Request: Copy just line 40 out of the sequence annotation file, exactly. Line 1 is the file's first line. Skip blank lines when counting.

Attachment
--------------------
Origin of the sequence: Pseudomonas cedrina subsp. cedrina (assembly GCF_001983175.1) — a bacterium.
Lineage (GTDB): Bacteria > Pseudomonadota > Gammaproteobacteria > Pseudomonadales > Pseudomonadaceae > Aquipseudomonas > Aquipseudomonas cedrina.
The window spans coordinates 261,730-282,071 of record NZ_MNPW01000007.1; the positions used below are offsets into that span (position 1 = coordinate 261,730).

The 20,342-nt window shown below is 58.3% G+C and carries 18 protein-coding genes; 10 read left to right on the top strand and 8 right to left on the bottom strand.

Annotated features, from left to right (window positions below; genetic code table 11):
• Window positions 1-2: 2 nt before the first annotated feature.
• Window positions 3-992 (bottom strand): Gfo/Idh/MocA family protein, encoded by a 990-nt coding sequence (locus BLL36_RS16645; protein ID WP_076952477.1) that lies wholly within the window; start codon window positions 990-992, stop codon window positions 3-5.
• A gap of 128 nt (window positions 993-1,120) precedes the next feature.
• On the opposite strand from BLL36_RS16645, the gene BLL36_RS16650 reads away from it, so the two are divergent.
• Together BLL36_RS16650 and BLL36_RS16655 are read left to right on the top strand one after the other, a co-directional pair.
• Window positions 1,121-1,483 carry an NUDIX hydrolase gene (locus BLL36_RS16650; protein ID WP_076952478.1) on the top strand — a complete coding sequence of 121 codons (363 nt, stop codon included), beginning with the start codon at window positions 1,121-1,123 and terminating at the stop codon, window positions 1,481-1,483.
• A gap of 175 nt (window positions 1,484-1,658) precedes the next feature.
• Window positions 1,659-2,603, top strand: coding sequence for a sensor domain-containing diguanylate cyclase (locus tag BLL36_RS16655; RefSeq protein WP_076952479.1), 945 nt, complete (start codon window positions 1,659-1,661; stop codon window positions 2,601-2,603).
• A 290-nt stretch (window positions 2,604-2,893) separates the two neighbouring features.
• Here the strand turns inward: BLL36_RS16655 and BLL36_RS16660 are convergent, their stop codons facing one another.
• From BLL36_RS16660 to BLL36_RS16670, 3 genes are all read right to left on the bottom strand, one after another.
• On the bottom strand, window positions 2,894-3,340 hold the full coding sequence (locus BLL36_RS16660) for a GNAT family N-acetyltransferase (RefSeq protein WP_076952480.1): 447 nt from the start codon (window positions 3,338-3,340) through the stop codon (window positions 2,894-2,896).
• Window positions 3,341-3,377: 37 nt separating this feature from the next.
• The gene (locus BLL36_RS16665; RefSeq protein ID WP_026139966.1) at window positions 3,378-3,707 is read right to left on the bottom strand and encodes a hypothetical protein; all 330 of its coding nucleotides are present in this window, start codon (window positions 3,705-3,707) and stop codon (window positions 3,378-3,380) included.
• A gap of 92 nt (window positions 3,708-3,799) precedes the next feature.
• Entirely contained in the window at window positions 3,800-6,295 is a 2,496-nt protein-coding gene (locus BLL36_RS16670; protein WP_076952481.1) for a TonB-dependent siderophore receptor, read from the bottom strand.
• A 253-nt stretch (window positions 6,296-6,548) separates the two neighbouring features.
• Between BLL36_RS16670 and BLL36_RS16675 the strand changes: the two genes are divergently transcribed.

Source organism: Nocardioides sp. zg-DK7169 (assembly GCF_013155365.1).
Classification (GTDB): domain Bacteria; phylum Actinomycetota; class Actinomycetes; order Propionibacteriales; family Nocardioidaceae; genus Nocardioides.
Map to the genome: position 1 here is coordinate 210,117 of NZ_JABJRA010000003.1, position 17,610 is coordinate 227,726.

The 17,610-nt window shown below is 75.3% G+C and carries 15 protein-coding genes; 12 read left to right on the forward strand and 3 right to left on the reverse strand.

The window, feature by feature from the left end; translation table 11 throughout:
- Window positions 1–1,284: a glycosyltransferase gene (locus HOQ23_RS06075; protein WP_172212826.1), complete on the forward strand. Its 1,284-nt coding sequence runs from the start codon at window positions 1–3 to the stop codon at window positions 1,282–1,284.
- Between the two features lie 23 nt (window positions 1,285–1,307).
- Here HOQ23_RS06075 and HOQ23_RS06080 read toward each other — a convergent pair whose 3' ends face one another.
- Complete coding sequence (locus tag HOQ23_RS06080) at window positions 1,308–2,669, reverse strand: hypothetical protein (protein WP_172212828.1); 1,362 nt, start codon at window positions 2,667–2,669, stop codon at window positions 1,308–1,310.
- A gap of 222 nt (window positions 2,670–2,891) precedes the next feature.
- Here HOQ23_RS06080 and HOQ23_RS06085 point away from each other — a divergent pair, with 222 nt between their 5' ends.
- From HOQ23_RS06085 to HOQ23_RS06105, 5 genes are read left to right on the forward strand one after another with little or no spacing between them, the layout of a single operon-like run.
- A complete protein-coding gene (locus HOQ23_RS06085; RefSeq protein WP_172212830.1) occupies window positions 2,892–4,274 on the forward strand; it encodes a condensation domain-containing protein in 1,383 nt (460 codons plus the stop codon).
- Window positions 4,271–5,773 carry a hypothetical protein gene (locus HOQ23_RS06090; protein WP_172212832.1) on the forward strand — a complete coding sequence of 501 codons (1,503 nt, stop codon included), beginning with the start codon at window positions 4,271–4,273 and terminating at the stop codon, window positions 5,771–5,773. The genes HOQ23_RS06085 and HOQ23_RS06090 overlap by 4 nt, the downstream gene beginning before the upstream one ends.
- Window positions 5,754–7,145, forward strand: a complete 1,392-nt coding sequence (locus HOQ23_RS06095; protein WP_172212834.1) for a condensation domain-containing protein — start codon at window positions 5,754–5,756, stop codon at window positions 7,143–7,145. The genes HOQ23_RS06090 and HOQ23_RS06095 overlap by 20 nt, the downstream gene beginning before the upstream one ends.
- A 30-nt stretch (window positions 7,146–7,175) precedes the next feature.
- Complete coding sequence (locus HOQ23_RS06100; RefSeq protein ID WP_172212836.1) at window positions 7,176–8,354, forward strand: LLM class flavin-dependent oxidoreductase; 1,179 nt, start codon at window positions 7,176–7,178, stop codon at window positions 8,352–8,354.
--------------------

- Complete coding sequence (locus HOQ23_RS06100; RefSeq protein ID WP_172212836.1) at window positions 7,176–8,354, forward strand: LLM class flavin-dependent oxidoreductase; 1,179 nt, start codon at window positions 7,176–7,178, stop codon at window positions 8,352–8,354.